I have a section of my property that is overgrown with small pine trees... probably half an acre. The trees are right on top of each other. It's so thick you can't walk through it. Tree height ranges from 3 ft to 10 ft tall, with the average being 6 or 7 ft. There's a lot of them! I'd like to thin them out quite a bit, but am not sure of the best way to do it. The only tools I have are some big limb loppers and my JD 2520 with FEL. I thought about just doing it by hand with the loppers. I'd like to end up leaving one tree about every 10 feet. Appreciate any advice.
    You should be able to push over those trees and pop them out with your FEL if they are that small, I would think.

    Just make a row through them, leave a row standing, make another row, leave a row. Then go back on at a 90 degree angle and make perpendicular rows, like a checkerboard. Eventually, you will end up with trees 10' on center.
    MossRoad

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  8. #8
    Super Member clemsonfor's Avatar
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    Sep 2009
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    Greenwood Co., SC
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    Yanmar YM2000

    Default Re: Thinning out pines

    Forget the tractor unless you do like moss road said. I would rent a big @$$ weedeater, those massive stihl ones and get a bever blade for it. This is what the pros use to pre-commercial thin (which is what your doing). The blade looks like a circle saw blade with a chainsaw chain along the perimiter of it. Or the plain ole sawblade for them will work too. You need the big weedeater or you will cuss and think its a waste of time. You will be done in no time. You want to just pic the best tree every 10 feet or so, if its 8 feet fine you just want the biggest tree. Your chainsaw is overkill and will kill your back. Trust me i know i have done some of this and it hurt me and i was in my early 20s then.

    You dont say were you live but if your in the south talking about southern yellow pines, you can use a chain saw and just make sure you cut below the lowest branch even if thats at waist height. This keeps you from bending over and the rest will rot out in 1-2 years to nothing and you wont know it was there. Of course more will replace it or sweetgums will so unless you bushhog it every year or spray herbicide every 2 there is not much point on a 1/2 acre. Just the nature of the beast.

    Im a southern forester. We contract a good bit of this stuff out on our failed plantations, and reforestations where we get thousands of trees per acre.
    YM2000. MF dirt scoop,4' Jbar bushhog,boompole, LMC 12-16 disk harrow, 4' Atlas boxblade (with rippers). 1980 chevy K10,1990 ford ranger 2wd (285K miles),1997 saturn SL2 (twin cam!!),2001Toyota Higlander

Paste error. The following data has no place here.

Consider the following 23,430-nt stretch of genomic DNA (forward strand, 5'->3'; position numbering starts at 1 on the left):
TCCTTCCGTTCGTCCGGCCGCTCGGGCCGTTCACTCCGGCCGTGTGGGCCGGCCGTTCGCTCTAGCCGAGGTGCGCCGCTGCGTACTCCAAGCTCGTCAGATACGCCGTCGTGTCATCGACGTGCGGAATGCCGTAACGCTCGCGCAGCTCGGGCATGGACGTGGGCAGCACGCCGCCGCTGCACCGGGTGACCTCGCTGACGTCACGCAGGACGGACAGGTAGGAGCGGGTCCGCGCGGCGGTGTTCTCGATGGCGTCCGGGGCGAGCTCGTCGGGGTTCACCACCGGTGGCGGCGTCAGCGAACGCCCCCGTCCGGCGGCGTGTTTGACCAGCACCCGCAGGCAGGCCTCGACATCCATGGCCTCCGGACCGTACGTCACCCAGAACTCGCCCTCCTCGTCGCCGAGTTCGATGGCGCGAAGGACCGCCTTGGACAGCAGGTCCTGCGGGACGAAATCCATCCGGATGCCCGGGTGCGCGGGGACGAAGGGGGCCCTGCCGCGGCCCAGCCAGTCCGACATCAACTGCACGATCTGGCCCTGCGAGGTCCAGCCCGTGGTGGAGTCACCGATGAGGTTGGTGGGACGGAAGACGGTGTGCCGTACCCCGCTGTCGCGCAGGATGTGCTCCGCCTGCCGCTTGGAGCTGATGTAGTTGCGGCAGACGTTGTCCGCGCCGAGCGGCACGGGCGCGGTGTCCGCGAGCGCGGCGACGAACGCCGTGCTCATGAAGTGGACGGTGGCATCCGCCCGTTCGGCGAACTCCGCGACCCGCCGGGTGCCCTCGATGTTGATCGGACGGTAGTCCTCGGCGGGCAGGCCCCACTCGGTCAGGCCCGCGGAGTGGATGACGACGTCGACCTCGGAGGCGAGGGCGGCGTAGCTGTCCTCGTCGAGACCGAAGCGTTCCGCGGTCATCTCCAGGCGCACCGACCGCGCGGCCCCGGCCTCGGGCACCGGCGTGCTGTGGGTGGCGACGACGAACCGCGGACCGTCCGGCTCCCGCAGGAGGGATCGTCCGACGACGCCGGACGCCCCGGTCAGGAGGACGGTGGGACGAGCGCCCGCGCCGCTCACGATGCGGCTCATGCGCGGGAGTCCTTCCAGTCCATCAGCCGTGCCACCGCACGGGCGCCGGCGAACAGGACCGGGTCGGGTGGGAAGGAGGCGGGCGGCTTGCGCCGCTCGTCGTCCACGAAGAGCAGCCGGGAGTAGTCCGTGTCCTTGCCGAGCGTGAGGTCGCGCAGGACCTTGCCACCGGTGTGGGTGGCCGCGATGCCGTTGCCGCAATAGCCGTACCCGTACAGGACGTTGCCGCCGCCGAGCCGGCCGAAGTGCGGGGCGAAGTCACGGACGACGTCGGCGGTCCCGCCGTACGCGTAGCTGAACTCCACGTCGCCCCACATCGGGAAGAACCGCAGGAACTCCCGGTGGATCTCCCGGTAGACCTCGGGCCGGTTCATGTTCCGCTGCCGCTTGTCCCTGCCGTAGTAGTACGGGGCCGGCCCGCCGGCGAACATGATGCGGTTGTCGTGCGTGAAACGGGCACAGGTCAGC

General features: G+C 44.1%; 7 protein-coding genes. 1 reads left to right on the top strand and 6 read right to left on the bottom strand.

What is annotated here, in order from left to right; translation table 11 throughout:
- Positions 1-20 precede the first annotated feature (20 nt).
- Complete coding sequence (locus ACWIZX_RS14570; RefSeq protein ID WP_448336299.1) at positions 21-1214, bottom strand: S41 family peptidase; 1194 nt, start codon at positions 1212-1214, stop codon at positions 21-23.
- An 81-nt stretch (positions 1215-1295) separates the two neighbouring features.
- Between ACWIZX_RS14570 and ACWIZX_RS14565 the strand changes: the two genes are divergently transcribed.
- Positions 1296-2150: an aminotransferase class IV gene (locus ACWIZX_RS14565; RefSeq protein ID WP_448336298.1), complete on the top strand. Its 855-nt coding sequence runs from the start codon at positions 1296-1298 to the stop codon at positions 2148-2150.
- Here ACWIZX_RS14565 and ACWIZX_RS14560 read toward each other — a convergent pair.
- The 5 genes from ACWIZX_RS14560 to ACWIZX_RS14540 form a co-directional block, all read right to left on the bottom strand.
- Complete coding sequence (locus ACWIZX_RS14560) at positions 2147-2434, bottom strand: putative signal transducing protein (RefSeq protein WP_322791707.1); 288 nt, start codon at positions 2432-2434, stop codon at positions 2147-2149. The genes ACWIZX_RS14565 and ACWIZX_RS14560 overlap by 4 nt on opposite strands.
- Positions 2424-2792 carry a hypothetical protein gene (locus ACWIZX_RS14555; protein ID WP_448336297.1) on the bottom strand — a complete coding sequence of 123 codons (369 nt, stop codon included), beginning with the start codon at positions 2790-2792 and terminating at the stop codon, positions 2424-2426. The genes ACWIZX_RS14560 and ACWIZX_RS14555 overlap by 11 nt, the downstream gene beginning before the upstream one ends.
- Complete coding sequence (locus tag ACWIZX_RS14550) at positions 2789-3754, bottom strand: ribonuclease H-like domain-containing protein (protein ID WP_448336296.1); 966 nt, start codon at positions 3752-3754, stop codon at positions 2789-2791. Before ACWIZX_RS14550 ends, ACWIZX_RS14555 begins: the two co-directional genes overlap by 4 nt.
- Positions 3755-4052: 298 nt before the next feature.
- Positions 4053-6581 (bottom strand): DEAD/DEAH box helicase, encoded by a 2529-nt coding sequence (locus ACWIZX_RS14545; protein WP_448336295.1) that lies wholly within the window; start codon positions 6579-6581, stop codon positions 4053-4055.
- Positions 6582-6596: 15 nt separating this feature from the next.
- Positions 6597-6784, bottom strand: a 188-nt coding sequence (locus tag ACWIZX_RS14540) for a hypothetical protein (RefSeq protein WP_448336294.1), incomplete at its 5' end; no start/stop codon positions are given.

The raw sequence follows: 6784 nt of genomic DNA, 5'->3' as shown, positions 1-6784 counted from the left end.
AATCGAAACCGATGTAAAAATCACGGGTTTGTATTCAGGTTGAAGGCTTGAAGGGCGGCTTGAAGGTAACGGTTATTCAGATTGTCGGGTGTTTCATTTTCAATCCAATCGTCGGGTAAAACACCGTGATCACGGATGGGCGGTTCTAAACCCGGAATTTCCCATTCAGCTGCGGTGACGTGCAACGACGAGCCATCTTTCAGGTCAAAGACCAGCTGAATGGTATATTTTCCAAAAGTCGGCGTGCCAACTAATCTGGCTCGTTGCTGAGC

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    Troybuilt 4 cycle & Echo 2 stroke,cold natured(need carb rebuild),MS390 Stihl, Northern tool pressure washer, mixes water into the oil in the pump(now dead, motor on a tiller). 5000 watt generator.

  9. #9
    Super Member
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    Wise county Texas
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    Kioti DK 35 now

    Default Re: Thinning out pines

    Quote Originally Posted by MossRoad View Post
    You should be able to push over those trees and pop them out with your FEL if they are that small, I would think.

    Just make a row through them, leave a row standing, make another row, leave a row. Then go back on at a 90 degree angle and make perpendicular rows, like a checkerboard. Eventually, you will end up with trees 10' on center.
    X's 2, Shouldn't be any problem for your FEL.
    Dennis


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  10. #10
    Veteran Member hunterridgefarm's Avatar
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    Western NC
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    Kubota L3130DT, Kubota L185DT, JD LX277

    Default Re: Thinning out pines

    Some good suggestions above.

    I have done this several times on sections of my property. I bought a couple of saw blades for my weedeater and it worked great, for the larger pines I used the chainsaw. I start at the back of a section and work towards the front so the tops of the pines are laying on the bottom of the pine I just cut. They don't get all tangled up that way. Then I rent a chipper, pull it behind the tractor and chip them up. Starting at the front and working my way back. In the past I would cut all down one day and rent the chipper the next week for a day. A half acer should not take long to complete. Hire you a teenager to help with the chipping!

    Just another option.
    I suffer from MPD...Multiple Project Disorder